However, the challenge is how to provide ongoing support and continue building on the knowledge gained this far. The key here is providing in-flow support which can be easily accessed while the user is performing their role. Having an EPSS (Electronic Performance Support System) or ‘digital coach’ they can reference after the go-live date can help with. Speed of access is critical.
A digital coach
With a digital coach users know they have almost instantaneous access to support which provides step-by-step instructions when they get stuck. The digital coach means access to task-based training information in the moment of need. The coach shouldn’t be confused with eLearning hosted where training is allocated and any step-by-step guidance is located deep within the course structure. You can find the detailed steps for the specific task you are completing, as you are completing it, in an easily digestible format.
Digital coaches can harness existing technologies that most organizations already have, such as SharePoint. This means no additional cost other than the initial set-up time. Another benefit is the set-up being much simpler than some in-system support tools, which can be time-consuming and complex, and may even require specialist skills which are in short supply.
A digital coach is also flexible and can be set up to support any technology. It is essentially system agnostic and can provide support across multiple users of multiple systems across any organization.
The most important benefit of using a flipped classroom alongside a digital coach is, together, they reduce time needed in the classroom. Users are introduced to the process and context at their own pace with self-led eLearning. They can practice in the system with workshops or masterclasses, while feeling secure that they aren’t expected to know the systems back-to-front from the start. As the training is SharePoint based, it is easy to maintain the correct materials when changes are needed. It’s notably easy for a business to take ownership of the tool once it has been set up.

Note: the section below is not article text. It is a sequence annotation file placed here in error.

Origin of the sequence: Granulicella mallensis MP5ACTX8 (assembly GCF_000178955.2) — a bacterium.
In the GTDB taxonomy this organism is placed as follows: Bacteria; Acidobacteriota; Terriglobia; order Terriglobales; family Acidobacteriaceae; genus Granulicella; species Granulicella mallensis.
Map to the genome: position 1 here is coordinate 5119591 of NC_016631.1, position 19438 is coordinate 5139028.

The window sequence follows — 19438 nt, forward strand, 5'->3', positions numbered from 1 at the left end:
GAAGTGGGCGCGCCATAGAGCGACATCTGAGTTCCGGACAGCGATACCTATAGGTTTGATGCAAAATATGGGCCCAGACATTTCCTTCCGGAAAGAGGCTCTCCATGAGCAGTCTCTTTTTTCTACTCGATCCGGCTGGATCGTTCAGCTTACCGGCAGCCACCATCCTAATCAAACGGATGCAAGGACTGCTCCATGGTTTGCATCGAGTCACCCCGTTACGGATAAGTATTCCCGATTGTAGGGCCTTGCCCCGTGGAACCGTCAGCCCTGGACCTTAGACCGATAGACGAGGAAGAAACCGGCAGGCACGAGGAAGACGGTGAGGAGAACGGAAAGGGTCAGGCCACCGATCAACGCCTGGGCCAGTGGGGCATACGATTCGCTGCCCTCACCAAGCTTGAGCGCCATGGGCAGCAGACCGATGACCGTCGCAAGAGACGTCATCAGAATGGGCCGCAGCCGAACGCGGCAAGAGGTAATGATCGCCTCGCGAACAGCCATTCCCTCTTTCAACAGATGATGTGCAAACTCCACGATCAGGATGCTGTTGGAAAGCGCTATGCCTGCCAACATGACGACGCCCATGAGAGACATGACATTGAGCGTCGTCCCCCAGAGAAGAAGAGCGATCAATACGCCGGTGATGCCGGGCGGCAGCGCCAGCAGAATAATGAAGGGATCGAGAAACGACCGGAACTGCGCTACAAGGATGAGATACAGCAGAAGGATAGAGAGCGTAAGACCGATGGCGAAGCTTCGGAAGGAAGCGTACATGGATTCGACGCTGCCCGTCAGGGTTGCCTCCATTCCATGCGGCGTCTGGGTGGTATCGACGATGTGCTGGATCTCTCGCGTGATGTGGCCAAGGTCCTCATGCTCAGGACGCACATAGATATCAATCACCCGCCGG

Obviously, overall learning evaluation is still completed prior to the go-live date. However, the built-in analytics of the digital coach does enable monitoring of what’s being accessed or frequency of the access, which can help identify any processes that people may be struggling with. A careful application of targeted learning interventions will greatly help users in need. Using a digital coach helps engage users and provide them with the confidence to be able to do their work effectively by giving them near-instantaneous access to support. It reduces the overall training delivery time, reduces learning costs during the implementation and utilizes SharePoint, a commonly available platform in most organizations which is easy to maintain and can be used to support any technology. The coach helps ensure users aren’t inundated too heavily with training and leads to more effective adoption of the new systems. Combine the coach with flipped classrooms, and there’s rarely a more effective uptake of new systems.